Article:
The Chrome 'content' setting allows me to not allow images.

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I am a new Exede customer. I use the Chrome browser on my laptop. The Chrome 'content' setting allows me to not allow images. If I am surfing news sites where I do not care about pictures will this save me data?
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William Combs

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Posted 5 years ago

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Nancy Moonlight-Rotkowitz

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Nothing will help because excede lied about your Usage.
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Knight Rider

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Yes in theory that would save data not loading those images. As far as the comment above...yes there have been some data issues but it is in select beams not company wide and they are working to correct any data count issues with their system
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Old Labs (VS1-329-L12FZ)

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No, not significantly in my experience.

The Accelenet client/server technology used by Exede to overcome the inherent latency of satellite internet bundles static content that appears on non-SSL (non-https) sites to reduce the chatty nature of most sites. The browser setting will simply not display them although they've already been downloaded to the client (i.e.the modem). This buffering by the server and client reduces the number of round trips (at about 600-700ms each) needed to display a page giving the illusion of speed on many pages.


While that reference cites a true client on the PC, it is my understanding that equivalnet of that client is present in the VIaSat modem.

You'd do better to look into AdBlock and FlashBlock which do significantly use data due to adds and flash media embedded or in pages. Also beware HTML5 auto-play videos. Some discussion over here toward the end:

P.S. Alternately you can try to see of the news site is offered in mobile format which provides a bare-boned view of the site - e.g.

Works for many and occasionally I'll use that technique when in a data crunch - resize the browser to about the size of a smart phone just for grins.    
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Exede Beau

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William, welcome to Exede and welcome to the community! We're happy to have you.

As mentioned already, it will save data, but photos are generally fairly small. Disabling flash is definitely something I'd consider as well. The link that Old Labs posted is an excellent resource:

Let us know if you run into any problems or have any additional questions. Again, welcome!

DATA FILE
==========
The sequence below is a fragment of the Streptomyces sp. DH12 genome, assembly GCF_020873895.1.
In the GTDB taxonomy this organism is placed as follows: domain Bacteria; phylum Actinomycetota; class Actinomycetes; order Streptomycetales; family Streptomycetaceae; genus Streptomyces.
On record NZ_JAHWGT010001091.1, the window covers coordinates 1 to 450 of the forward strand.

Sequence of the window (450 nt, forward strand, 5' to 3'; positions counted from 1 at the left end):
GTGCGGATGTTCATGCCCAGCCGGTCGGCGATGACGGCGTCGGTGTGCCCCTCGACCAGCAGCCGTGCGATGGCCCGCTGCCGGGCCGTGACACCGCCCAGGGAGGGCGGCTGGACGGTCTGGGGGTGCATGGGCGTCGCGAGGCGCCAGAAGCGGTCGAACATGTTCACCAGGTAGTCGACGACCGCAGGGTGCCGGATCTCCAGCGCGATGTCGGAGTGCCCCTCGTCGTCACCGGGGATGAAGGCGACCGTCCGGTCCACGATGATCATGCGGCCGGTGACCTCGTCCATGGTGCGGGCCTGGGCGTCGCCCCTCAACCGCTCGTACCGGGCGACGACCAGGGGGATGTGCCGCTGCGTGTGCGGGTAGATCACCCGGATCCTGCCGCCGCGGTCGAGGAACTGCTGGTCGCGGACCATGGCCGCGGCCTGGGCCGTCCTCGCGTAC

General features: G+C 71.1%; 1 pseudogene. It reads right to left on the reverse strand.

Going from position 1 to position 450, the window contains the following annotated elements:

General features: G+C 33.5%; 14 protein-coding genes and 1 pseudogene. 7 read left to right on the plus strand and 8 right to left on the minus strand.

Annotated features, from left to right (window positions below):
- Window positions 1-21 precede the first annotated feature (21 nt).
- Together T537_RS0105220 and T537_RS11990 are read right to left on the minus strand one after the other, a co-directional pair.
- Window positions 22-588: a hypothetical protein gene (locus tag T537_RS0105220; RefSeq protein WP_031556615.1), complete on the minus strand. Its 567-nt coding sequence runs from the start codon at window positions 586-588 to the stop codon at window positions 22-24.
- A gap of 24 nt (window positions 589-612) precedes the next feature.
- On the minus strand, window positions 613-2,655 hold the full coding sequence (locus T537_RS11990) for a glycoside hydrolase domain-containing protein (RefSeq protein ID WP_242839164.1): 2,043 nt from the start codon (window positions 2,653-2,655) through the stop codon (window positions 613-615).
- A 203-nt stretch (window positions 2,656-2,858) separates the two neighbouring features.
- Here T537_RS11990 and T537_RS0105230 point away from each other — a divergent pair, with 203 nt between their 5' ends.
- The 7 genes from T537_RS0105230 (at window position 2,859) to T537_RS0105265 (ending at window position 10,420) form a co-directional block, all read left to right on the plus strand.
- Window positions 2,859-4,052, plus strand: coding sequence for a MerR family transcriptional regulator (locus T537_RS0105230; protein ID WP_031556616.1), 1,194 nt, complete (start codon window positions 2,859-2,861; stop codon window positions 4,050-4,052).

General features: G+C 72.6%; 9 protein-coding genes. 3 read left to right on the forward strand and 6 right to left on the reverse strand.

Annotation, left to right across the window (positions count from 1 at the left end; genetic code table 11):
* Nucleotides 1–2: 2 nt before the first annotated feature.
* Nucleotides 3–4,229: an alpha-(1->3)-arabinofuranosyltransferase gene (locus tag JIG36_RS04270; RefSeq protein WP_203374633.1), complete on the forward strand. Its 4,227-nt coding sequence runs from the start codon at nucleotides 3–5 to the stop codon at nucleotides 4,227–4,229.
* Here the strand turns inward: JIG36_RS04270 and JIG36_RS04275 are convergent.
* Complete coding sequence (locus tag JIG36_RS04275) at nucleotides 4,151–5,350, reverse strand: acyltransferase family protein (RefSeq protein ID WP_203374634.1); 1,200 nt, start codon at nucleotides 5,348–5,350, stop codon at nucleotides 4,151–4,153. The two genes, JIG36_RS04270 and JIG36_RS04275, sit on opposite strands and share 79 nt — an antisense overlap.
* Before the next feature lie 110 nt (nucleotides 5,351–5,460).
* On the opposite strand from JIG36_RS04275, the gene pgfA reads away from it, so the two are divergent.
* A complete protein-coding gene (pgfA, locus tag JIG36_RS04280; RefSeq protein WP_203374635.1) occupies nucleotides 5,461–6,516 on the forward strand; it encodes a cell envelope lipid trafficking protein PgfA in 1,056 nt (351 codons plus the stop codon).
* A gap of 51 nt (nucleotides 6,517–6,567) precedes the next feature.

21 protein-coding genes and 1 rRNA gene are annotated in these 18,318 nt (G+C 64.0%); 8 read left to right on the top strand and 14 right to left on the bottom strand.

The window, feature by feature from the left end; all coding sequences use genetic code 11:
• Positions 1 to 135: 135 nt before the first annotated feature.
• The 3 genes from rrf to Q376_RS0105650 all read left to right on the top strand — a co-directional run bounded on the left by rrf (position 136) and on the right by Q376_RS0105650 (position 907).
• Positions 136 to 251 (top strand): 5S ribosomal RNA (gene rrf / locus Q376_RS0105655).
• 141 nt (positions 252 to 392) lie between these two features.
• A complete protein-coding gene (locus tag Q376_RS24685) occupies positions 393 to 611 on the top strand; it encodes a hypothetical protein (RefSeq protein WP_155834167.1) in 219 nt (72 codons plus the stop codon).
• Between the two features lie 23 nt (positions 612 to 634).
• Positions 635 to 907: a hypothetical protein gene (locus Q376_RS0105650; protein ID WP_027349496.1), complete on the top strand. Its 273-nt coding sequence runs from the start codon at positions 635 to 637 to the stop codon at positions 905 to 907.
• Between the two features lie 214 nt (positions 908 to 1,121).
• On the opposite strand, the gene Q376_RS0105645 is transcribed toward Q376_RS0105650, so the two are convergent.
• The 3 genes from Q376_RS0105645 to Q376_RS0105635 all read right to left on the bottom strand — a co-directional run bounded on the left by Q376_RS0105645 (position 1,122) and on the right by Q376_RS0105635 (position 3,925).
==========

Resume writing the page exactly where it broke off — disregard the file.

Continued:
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Thomas Black

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I use Firefox, and you can disable your flash player in the Firefox settings under add ons, I believe. 
( You should be able to do this in chrome also) This will make any page you load with video ask if you want to enable the flash player on the screen where the video would normally play. If you want to see videos on that page enable it. If not, don't enable it. This way your only using data on the video's you want to see. Video is where you use the most data, so by disabling the flash player you will notice the change in data usage. There are alot of web pages that play video for advertisements and so forth. Even like Facebook will do this using up your data, to try to sell you something. Oh and another good tip is to be sure you disable you guest network on your router, or your neighbors will use up your data for you. I will even turn off my router when I am not using it. No network! no data loss! Never give your network password to anyone! If you need to activate someones phone or tablet or whatever, do it yourself so your password stays protected. Well that's about all I have. It takes awhile to get used to, but it's not that bad after a while. But I still hate data restrictions! Good Luck. I almost forgot, that little gear cog at the bottom of most videos lets you turn down the resilution. The lower the resolution the less data it will use to play the video. I do this on Utube when I am listening to music because I really do not care about the video just the music. You can turn it down to 140p at the lowest setting. I can give you a break down on video usage 1080p runs up to 3 gigs and hour of data usage. 240p runs about 1/3 of a gig an hour. I can watch a Netflix movie each night on low resolution all month on my 20 gig allotment and have enough left to download a small game at the end of the month. Alright I am done now, good luck to you friend.
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Exede Beau

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Thanks for all of the great tips, Thomas!
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Jacqueline Tierney

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Yes, Thomas is correct.  Chrome also has extensions you can get to block flash content.  Probably they all work in a similar fashion but mine has a "f" showing where flash content is being blocked, if it is something you want to run then simply click on the "f", otherwise the flash content will be blocked.  This does seem to save a lot of data and stops the annoying ads  you don't want to see anyway.

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